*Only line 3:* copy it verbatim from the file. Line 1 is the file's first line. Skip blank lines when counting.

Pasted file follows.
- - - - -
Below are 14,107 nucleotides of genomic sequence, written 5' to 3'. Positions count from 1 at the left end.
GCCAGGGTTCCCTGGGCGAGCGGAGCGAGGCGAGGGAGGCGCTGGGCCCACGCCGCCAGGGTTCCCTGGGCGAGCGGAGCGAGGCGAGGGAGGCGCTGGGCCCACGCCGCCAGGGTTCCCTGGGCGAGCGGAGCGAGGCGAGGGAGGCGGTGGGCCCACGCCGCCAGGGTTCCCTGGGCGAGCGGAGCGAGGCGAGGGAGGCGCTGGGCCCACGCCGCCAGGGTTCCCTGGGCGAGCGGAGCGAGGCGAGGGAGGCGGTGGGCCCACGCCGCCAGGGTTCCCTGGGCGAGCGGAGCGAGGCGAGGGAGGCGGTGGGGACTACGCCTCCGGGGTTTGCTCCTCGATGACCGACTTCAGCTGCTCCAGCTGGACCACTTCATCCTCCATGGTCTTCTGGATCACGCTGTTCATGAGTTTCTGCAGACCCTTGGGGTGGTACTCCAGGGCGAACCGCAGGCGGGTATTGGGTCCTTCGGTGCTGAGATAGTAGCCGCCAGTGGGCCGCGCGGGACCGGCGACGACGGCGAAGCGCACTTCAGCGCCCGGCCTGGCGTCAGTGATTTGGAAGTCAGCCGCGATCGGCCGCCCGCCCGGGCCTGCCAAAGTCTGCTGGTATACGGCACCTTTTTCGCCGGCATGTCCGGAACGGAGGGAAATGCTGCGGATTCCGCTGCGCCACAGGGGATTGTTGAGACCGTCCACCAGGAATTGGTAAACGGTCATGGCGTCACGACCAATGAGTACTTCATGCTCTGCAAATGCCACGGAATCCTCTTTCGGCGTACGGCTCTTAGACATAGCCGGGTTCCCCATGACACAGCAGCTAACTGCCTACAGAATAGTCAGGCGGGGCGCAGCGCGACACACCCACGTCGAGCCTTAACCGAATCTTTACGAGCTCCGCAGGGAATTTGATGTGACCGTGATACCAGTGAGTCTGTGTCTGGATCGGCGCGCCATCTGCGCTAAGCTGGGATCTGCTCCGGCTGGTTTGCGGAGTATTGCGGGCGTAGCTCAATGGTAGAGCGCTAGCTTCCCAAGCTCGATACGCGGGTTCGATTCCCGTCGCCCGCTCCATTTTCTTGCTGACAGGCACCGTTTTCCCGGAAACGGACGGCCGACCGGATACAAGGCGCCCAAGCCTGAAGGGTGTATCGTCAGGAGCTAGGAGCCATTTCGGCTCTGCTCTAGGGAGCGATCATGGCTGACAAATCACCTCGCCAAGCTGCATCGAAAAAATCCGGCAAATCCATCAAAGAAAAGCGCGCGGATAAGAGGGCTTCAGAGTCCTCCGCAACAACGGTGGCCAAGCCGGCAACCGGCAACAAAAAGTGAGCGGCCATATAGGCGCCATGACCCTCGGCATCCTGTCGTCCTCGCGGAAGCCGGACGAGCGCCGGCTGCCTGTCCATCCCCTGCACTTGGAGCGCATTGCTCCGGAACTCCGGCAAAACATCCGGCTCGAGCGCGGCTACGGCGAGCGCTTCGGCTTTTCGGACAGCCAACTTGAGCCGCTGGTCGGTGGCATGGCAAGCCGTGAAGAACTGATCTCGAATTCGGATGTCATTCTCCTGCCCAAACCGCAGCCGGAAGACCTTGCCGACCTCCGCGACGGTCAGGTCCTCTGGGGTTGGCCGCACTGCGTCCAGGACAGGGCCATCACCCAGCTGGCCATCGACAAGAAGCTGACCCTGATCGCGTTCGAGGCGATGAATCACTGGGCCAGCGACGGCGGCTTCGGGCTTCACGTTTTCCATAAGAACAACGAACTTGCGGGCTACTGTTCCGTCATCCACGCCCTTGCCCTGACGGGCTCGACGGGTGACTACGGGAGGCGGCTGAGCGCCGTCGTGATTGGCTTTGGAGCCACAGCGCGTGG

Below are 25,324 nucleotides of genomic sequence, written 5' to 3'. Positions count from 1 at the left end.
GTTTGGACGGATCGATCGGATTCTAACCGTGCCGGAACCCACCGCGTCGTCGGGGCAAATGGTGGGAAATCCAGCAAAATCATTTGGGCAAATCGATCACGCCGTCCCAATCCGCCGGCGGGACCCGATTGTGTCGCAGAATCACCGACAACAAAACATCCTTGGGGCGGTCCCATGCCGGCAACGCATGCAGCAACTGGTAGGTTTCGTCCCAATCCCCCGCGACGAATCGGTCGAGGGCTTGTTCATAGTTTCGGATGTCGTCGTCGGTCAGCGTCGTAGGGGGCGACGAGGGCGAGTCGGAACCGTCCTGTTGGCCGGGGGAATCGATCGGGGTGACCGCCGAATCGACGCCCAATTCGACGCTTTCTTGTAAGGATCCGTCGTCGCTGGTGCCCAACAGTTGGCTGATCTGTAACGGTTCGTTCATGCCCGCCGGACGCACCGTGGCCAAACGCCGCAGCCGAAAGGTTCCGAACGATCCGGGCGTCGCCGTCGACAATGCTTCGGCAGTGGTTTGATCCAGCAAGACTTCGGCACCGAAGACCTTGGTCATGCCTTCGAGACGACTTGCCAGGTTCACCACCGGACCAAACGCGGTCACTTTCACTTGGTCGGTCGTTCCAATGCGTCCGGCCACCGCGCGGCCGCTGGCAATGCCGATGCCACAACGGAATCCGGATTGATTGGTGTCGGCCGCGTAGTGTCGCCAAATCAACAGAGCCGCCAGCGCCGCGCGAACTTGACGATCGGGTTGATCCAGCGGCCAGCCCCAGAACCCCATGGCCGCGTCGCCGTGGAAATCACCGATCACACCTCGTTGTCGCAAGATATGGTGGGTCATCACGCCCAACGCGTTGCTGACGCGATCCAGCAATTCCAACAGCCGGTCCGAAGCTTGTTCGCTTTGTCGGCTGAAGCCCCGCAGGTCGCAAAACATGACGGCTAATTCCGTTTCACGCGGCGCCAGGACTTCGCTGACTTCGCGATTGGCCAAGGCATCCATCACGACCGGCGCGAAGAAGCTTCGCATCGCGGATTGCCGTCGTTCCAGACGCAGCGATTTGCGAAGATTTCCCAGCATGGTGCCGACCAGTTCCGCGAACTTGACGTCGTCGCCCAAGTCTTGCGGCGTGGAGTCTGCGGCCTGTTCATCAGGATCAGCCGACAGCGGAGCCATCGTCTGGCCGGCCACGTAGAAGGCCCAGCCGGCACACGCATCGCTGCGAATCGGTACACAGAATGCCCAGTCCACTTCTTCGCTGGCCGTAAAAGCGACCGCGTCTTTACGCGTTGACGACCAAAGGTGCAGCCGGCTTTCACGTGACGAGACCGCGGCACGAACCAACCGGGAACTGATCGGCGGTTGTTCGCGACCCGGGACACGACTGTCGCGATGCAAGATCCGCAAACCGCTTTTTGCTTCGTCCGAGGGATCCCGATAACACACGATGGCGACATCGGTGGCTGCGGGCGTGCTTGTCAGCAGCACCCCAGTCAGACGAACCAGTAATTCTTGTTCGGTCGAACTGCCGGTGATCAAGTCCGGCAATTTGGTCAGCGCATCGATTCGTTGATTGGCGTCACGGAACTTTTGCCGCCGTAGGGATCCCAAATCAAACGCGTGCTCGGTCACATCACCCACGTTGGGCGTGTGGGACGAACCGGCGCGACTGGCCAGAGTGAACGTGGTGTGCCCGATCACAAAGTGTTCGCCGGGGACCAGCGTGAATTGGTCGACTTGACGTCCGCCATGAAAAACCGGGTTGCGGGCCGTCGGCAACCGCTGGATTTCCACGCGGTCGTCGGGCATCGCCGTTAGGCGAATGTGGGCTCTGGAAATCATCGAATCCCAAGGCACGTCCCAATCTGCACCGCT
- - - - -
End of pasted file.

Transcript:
Below are 25,324 nucleotides of genomic sequence, written 5' to 3'. Positions count from 1 at the left end.